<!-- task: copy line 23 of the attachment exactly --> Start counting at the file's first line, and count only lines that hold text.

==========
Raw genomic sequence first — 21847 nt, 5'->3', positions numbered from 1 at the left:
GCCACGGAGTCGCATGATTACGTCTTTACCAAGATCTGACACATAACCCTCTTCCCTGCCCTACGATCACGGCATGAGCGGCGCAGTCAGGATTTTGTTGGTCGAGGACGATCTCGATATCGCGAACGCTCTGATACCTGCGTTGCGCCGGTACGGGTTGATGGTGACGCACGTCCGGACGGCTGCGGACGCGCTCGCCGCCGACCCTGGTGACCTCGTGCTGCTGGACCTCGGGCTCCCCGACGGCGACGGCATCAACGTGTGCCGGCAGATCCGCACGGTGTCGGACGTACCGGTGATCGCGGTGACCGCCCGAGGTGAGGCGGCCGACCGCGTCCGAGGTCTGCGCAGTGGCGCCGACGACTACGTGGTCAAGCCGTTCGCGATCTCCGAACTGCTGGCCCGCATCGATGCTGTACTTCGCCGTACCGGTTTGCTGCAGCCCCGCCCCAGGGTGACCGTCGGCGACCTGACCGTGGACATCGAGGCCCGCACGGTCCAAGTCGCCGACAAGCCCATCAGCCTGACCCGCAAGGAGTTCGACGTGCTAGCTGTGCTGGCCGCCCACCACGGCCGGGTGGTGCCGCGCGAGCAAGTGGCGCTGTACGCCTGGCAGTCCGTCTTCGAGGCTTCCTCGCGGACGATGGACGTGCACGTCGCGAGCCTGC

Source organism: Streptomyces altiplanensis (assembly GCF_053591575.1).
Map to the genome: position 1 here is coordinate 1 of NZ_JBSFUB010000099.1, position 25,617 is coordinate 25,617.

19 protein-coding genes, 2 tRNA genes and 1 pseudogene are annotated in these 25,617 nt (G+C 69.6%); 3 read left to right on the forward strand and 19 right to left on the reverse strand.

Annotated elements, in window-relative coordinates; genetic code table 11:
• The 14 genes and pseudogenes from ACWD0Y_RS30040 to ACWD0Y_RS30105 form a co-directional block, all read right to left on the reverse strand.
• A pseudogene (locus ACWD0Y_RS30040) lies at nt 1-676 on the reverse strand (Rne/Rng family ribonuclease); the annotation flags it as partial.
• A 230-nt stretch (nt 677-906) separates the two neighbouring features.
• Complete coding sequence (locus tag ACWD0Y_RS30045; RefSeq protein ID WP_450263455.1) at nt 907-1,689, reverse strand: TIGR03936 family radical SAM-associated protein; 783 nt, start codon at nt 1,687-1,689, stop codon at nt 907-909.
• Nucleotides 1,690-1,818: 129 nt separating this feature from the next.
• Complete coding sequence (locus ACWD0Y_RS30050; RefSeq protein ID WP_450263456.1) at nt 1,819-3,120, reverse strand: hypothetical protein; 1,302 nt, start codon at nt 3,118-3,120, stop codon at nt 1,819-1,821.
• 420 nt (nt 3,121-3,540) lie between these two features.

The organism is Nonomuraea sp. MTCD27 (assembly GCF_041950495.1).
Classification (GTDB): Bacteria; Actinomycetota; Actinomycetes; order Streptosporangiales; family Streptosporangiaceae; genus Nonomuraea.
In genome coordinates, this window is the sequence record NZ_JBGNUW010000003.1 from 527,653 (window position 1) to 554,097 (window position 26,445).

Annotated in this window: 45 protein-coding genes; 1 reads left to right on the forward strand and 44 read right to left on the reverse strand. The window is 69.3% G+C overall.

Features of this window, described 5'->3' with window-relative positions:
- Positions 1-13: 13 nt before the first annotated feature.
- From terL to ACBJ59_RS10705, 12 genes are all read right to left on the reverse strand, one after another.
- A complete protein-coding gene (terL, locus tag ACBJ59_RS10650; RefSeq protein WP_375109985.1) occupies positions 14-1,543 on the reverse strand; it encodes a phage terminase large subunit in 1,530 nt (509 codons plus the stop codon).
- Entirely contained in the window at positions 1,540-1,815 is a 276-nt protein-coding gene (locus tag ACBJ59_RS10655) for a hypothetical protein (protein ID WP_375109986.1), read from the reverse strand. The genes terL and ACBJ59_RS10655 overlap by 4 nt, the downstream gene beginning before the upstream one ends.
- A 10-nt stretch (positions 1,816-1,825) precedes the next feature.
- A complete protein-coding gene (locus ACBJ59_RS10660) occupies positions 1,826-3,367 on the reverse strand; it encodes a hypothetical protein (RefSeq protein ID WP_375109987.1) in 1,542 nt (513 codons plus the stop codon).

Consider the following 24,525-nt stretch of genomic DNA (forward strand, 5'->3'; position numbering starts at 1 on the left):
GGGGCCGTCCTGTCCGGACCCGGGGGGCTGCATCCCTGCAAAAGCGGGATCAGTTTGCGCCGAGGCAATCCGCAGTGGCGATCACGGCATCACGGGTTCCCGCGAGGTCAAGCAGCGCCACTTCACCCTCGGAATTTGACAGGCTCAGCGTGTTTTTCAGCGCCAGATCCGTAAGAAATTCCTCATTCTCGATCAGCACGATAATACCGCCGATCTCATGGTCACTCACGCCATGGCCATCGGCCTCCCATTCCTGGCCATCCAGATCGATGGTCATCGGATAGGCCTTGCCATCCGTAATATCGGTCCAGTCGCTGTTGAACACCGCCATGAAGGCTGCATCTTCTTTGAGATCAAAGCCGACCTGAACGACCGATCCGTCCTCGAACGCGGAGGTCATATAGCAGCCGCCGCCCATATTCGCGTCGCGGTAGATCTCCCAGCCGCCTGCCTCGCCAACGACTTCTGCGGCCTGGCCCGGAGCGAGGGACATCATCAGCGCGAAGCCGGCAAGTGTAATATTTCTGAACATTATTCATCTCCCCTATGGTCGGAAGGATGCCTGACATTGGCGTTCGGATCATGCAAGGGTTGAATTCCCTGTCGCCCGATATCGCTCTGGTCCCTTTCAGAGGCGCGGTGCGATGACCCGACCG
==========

- A 10-nt stretch (positions 1,816-1,825) precedes the next feature.